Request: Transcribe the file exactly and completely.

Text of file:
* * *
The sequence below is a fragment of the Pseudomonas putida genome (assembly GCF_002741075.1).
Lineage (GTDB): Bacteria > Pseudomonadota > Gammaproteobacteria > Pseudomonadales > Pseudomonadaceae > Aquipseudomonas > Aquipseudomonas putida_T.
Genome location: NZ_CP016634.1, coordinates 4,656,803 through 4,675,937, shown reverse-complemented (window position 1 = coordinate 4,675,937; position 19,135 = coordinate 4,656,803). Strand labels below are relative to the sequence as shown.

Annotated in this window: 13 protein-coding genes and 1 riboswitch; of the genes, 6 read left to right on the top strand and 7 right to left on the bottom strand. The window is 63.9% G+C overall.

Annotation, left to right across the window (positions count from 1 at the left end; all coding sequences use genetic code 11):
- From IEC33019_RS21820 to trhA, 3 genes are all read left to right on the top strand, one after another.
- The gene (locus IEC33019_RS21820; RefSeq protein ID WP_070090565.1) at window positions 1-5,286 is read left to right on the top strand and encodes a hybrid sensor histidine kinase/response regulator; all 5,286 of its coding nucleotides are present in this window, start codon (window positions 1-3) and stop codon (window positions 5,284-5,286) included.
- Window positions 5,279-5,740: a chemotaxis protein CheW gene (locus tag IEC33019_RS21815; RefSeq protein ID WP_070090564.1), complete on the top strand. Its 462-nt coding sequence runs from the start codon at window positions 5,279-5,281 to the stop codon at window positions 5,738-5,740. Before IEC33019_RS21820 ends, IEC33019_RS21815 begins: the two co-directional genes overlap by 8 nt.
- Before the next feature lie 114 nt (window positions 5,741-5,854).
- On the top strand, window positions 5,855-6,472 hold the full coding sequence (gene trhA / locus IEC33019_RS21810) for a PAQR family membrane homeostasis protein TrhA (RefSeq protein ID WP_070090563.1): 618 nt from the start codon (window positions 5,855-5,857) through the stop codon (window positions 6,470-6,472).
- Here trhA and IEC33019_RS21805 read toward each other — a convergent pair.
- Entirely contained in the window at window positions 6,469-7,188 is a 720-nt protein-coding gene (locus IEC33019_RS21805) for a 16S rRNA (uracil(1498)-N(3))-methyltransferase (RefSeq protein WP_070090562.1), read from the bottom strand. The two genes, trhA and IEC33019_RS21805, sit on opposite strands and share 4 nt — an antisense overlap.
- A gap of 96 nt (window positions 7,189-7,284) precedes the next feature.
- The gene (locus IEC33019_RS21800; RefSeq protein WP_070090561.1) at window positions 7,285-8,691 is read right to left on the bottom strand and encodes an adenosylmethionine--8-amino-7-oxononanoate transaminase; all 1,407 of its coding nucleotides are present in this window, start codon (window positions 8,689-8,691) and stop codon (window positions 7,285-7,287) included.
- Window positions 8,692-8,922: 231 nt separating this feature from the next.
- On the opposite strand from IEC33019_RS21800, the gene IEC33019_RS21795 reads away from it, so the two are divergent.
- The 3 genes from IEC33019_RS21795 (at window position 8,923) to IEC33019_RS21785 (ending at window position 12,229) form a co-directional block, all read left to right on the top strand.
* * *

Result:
The sequence below is a fragment of the Pseudomonas putida genome (assembly GCF_002741075.1).
Lineage (GTDB): Bacteria > Pseudomonadota > Gammaproteobacteria > Pseudomonadales > Pseudomonadaceae > Aquipseudomonas > Aquipseudomonas putida_T.
Genome location: NZ_CP016634.1, coordinates 4,656,803 through 4,675,937, shown reverse-complemented (window position 1 = coordinate 4,675,937; position 19,135 = coordinate 4,656,803). Strand labels below are relative to the sequence as shown.

Annotated in this window: 13 protein-coding genes and 1 riboswitch; of the genes, 6 read left to right on the top strand and 7 right to left on the bottom strand. The window is 63.9% G+C overall.

Annotation, left to right across the window (positions count from 1 at the left end; all coding sequences use genetic code 11):
- From IEC33019_RS21820 to trhA, 3 genes are all read left to right on the top strand, one after another.
- The gene (locus IEC33019_RS21820; RefSeq protein ID WP_070090565.1) at window positions 1-5,286 is read left to right on the top strand and encodes a hybrid sensor histidine kinase/response regulator; all 5,286 of its coding nucleotides are present in this window, start codon (window positions 1-3) and stop codon (window positions 5,284-5,286) included.
- Window positions 5,279-5,740: a chemotaxis protein CheW gene (locus tag IEC33019_RS21815; RefSeq protein ID WP_070090564.1), complete on the top strand. Its 462-nt coding sequence runs from the start codon at window positions 5,279-5,281 to the stop codon at window positions 5,738-5,740. Before IEC33019_RS21820 ends, IEC33019_RS21815 begins: the two co-directional genes overlap by 8 nt.
- Before the next feature lie 114 nt (window positions 5,741-5,854).
- On the top strand, window positions 5,855-6,472 hold the full coding sequence (gene trhA / locus IEC33019_RS21810) for a PAQR family membrane homeostasis protein TrhA (RefSeq protein ID WP_070090563.1): 618 nt from the start codon (window positions 5,855-5,857) through the stop codon (window positions 6,470-6,472).
- Here trhA and IEC33019_RS21805 read toward each other — a convergent pair.
- Entirely contained in the window at window positions 6,469-7,188 is a 720-nt protein-coding gene (locus IEC33019_RS21805) for a 16S rRNA (uracil(1498)-N(3))-methyltransferase (RefSeq protein WP_070090562.1), read from the bottom strand. The two genes, trhA and IEC33019_RS21805, sit on opposite strands and share 4 nt — an antisense overlap.
- A gap of 96 nt (window positions 7,189-7,284) precedes the next feature.
- The gene (locus IEC33019_RS21800; RefSeq protein WP_070090561.1) at window positions 7,285-8,691 is read right to left on the bottom strand and encodes an adenosylmethionine--8-amino-7-oxononanoate transaminase; all 1,407 of its coding nucleotides are present in this window, start codon (window positions 8,689-8,691) and stop codon (window positions 7,285-7,287) included.
- Window positions 8,692-8,922: 231 nt separating this feature from the next.
- On the opposite strand from IEC33019_RS21800, the gene IEC33019_RS21795 reads away from it, so the two are divergent.
- The 3 genes from IEC33019_RS21795 (at window position 8,923) to IEC33019_RS21785 (ending at window position 12,229) form a co-directional block, all read left to right on the top strand.